Table 1: Comparison of ICD-9 and ICD-10 Codes
Benefits Across the Health Care System
The American Health Information Management Association (AHIMA) has been a long-time advocate for ICD-10 implementation. AHIMA summarizes the 3 key benefits of transitioning to this new and improved coding system, as follows: (1) greater specificity of data reporting, (2) increased coding accuracy, and (3) seamless reporting across international borders.
AHIMA asserts that ICD-10 will positively impact quality measurement, public health, organizational monitoring, health information technology (HIT), and reimbursement. In her article, “Why ICD-10 Is Worth the Trouble,” Sue Bowman, a registered health information administrator, succinctly and powerfully states, “Transitioning to ICD-10 is a major disruption that providers and payers may prefer to avoid. But it is an upgrade long overdue, and the benefits are far-reaching.”3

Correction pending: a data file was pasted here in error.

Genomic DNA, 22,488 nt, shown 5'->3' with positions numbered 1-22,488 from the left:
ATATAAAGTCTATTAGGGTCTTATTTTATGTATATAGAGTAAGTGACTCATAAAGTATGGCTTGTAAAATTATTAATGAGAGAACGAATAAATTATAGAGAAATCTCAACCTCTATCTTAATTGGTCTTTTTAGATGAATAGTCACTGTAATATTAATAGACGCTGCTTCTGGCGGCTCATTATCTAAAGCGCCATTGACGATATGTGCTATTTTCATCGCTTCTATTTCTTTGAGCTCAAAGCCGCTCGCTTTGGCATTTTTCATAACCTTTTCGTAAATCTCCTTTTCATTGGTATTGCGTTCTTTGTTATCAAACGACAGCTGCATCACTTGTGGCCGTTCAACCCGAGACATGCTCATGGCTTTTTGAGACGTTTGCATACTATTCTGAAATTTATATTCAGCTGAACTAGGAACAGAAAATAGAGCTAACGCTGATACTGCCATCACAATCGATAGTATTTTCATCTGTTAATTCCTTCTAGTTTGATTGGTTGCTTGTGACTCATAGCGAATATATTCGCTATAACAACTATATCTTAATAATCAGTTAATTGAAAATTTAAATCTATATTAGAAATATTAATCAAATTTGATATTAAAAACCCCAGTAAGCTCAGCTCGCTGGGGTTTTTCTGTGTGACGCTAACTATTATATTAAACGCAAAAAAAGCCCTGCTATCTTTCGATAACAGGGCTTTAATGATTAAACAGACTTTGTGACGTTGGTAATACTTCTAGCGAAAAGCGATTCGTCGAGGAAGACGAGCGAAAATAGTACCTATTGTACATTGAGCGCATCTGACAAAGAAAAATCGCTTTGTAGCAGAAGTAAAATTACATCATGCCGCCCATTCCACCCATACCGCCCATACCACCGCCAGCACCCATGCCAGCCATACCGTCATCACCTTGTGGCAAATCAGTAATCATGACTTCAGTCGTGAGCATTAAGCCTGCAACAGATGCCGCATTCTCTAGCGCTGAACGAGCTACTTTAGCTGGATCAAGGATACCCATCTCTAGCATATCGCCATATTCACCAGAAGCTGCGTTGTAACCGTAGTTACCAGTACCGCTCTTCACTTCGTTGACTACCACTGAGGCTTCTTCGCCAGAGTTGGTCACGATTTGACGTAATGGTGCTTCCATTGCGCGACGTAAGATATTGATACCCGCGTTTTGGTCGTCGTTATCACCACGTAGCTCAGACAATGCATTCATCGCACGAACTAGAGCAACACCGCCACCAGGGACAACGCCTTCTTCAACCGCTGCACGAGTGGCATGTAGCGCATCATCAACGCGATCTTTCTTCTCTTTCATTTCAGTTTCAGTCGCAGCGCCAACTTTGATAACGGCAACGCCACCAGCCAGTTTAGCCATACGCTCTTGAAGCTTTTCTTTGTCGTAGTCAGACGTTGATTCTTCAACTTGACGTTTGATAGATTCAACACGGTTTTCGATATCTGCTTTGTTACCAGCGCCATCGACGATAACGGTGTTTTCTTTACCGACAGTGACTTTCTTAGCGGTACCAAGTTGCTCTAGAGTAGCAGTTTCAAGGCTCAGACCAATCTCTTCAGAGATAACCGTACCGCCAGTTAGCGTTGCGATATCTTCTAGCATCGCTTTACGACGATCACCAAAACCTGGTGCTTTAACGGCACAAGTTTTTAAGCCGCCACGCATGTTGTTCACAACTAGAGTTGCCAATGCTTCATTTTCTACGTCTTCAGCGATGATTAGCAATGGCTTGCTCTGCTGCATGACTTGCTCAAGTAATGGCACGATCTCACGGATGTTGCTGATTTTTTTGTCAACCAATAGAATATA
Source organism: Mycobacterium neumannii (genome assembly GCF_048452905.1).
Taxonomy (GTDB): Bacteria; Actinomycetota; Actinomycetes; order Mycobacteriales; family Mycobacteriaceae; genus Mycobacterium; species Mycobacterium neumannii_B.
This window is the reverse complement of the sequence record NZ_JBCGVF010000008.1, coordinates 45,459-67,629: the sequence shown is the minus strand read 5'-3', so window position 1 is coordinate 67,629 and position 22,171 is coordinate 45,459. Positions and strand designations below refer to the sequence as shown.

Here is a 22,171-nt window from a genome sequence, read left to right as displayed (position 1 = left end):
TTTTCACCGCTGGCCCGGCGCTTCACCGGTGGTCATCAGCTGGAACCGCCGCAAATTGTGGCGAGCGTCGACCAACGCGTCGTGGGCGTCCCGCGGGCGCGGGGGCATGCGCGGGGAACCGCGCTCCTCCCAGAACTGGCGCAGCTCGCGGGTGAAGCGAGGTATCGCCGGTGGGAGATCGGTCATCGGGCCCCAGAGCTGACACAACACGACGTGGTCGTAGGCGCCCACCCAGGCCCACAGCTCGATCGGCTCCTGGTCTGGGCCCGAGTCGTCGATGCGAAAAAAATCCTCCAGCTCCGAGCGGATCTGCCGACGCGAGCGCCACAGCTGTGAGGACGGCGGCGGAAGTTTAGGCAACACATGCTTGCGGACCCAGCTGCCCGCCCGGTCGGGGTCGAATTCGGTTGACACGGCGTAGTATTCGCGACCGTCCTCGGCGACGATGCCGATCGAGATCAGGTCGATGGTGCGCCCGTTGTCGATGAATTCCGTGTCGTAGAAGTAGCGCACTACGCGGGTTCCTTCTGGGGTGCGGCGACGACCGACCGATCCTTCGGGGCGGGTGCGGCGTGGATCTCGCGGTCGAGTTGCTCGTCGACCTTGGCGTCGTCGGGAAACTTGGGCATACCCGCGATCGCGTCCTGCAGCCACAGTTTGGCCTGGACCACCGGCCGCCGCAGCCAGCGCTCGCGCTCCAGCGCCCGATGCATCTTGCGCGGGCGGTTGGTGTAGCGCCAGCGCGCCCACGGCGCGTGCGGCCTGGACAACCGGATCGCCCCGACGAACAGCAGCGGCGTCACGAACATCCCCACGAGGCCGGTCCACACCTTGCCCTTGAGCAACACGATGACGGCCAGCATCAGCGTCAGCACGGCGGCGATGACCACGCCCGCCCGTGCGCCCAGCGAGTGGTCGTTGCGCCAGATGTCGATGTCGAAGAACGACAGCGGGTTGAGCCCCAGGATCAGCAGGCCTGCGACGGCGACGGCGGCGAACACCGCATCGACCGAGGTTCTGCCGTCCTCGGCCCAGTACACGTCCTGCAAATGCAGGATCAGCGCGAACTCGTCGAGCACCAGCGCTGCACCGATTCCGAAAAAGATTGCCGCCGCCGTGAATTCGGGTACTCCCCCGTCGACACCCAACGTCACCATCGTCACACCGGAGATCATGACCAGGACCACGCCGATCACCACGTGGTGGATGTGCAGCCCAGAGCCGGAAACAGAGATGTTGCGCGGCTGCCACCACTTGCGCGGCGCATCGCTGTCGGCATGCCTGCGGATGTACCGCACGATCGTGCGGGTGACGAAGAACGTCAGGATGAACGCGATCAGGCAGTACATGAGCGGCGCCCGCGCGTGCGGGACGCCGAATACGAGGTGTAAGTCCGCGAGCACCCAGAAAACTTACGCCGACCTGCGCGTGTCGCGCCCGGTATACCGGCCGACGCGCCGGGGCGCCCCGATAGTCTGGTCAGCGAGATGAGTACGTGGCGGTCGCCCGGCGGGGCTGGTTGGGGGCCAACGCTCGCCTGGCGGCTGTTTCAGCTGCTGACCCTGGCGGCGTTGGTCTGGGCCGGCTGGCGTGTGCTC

The biggest difference between ICD-9 and ICD-10 is the increase in specificity and granularity of diagnoses and procedures. This specificity elucidates the connection between the quality of care provided by the nurse practitioner and her patient’s condition. Complete and accurate codes also increase the quality of patient outcome data to ensure fair reimbursement.
Sharing public health data across international borders is difficult when the United States continues to use outdated codes. The transition to ICD-10 encourages comparisons of global health data. WHO envisions that with widespread adoption of consistent ICD-10 documentation, every country will be able to detect and respond effectively to emerging disease threats.
The finer distinctions in diagnostic and procedural codes allow organizations such as payers, health care systems, and academic research centers to more accurately evaluate the effectiveness of new treatments. WHO also hopes that greater specificity will enable clinicians to evaluate their performance relative to other clinicians.
Health Information Technology
ICD-10 adoption will enable greater use of HIT. The robust and logical structure of ICD-10 translates easily into algorithms for modern software, including computer-assisted coding applications. These applications improve automatic code generation and data abstraction, natural language processing, work flow automation, management report generation, and system security.